Fidel Castro had a lifelong love of guns and was considered an expert sharpshooter, impressing foreign visitors and even holding up against members of his own elite bodyguards who engaged in frequent competition with him.


Fidel Castro claimed that he quit around 1985 during an anti-smoking campaign promoted by the Communist Party.


Sanchez disputes this, saying that his doctor had Fidel Castro reduce his cigar usage starting in 1980 and quit entirely in 1983 after a cancerous ulcer was found in his intestine.


Fidel Castro had two homes in Matanzas, one in Ciego de Avila, a horse ranch Hacienda San Cayetano in Camaguey along with another house in a vacation compound for the Politburo nearby, Casa Guardalavaca in Holguin, and two residences in Santiago de Cuba.


Fidel Castro came upon the island by accident while reviewing the region in the aftermath of the failed Bay of Pigs invasion.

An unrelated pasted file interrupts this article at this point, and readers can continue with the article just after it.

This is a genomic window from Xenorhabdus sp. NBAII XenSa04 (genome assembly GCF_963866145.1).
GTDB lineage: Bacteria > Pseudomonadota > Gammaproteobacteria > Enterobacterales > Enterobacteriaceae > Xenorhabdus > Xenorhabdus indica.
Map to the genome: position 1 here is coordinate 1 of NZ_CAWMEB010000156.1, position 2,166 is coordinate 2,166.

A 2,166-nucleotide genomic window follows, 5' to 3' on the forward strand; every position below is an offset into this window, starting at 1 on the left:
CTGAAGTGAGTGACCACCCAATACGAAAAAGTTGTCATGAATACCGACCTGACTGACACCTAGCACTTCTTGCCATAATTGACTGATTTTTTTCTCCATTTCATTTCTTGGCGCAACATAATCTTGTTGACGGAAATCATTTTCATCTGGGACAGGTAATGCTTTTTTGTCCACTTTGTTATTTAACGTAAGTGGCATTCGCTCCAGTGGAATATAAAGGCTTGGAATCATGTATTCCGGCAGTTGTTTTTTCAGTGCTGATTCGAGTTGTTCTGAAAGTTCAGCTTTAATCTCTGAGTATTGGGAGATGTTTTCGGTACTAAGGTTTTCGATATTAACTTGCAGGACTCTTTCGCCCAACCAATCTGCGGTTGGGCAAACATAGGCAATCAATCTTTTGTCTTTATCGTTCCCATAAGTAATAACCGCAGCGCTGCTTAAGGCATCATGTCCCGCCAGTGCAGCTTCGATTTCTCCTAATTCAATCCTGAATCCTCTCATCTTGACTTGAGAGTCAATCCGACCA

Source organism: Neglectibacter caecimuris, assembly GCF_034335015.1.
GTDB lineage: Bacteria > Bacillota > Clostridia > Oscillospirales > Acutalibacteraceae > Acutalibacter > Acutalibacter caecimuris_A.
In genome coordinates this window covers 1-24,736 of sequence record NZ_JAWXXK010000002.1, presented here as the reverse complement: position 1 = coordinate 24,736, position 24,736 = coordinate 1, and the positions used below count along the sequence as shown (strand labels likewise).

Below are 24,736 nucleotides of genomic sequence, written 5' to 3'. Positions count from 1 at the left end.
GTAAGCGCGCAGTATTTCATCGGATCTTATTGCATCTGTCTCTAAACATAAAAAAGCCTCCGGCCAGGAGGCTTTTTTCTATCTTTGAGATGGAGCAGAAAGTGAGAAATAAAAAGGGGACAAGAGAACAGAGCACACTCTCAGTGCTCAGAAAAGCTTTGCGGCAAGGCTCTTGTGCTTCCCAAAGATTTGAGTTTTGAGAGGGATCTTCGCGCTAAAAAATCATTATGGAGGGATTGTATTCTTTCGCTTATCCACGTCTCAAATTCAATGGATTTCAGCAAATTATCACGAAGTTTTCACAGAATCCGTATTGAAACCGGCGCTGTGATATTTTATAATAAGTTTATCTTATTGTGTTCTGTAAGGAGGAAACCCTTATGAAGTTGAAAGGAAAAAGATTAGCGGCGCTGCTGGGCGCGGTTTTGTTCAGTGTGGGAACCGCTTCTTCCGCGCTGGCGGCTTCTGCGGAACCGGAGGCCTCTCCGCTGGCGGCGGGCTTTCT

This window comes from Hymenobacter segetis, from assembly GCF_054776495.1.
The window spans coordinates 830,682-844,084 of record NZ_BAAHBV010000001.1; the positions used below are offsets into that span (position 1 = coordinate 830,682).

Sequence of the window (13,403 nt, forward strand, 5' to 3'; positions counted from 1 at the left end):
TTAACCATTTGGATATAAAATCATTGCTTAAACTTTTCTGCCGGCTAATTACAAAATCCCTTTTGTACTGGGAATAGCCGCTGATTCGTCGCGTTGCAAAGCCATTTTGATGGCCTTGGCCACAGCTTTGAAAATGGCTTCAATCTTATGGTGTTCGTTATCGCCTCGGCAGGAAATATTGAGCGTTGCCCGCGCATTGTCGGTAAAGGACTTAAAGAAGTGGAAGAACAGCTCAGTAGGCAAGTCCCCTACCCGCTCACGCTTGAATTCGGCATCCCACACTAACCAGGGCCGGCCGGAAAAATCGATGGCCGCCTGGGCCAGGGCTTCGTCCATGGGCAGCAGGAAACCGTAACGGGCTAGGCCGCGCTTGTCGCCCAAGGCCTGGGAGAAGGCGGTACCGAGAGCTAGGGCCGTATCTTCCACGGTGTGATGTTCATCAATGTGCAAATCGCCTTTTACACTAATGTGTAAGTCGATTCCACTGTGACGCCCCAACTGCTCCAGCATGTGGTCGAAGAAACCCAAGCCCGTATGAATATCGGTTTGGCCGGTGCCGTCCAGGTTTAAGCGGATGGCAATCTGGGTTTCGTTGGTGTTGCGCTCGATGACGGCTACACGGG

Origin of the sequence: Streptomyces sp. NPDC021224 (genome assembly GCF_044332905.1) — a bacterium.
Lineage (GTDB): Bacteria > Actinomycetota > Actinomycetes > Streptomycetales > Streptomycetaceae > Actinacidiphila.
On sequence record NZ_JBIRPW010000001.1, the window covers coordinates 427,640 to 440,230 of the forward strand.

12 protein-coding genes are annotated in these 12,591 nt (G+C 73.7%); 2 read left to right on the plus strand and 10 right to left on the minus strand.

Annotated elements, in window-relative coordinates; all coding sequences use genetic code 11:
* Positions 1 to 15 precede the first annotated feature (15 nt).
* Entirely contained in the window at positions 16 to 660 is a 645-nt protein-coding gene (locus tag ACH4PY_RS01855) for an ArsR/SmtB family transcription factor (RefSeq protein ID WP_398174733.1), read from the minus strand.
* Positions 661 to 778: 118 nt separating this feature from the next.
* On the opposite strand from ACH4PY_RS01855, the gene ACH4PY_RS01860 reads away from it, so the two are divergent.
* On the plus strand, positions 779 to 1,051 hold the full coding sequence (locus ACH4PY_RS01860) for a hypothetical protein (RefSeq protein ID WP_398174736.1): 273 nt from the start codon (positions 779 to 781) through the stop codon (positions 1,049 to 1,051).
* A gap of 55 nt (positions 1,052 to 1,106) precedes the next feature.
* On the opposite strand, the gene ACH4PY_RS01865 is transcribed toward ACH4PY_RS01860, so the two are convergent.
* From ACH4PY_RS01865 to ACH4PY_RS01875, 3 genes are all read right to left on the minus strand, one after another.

Fidel Castro arrived here from his inaccessible private marina located near the Bay of Pigs, La Caleta del Rosario, which housed another residence and guesthouse.


Fidel Castro utilized two yachts, Aquarama I, confiscated from a Batista Government official and later in the 1970s, the 90-foot white hull Aquarama II.


Fidel Castro had a keen interest in gastronomy and was known to wander into his kitchen to discuss cookery with his chefs.


Fidel Castro's diet was quintessentially Cuban, based on traditional pescatarian cuisine but the additional influence from his native Galicia.


Fidel Castro's lunches were frugal and consisted of fish or seafood soup with fresh produce.


Until 1979, Fidel Castro's primary vehicle was a black ZiL limousine, first an armoured convertible ZIL-111 from Khrushchev, a ZIL-114 and briefly a ZIL-4104 gifted to him by Leonid Brezhnev, while his escort would accompany him in several Alfa Romeo 1750s and 2000s.


Subsequently, Fidel Castro ordered two mechanics from his bodyguard unit to West Germany to purchase several second-hand Mercedes-Benz 500's to replace the obsolete Alfa Romeos.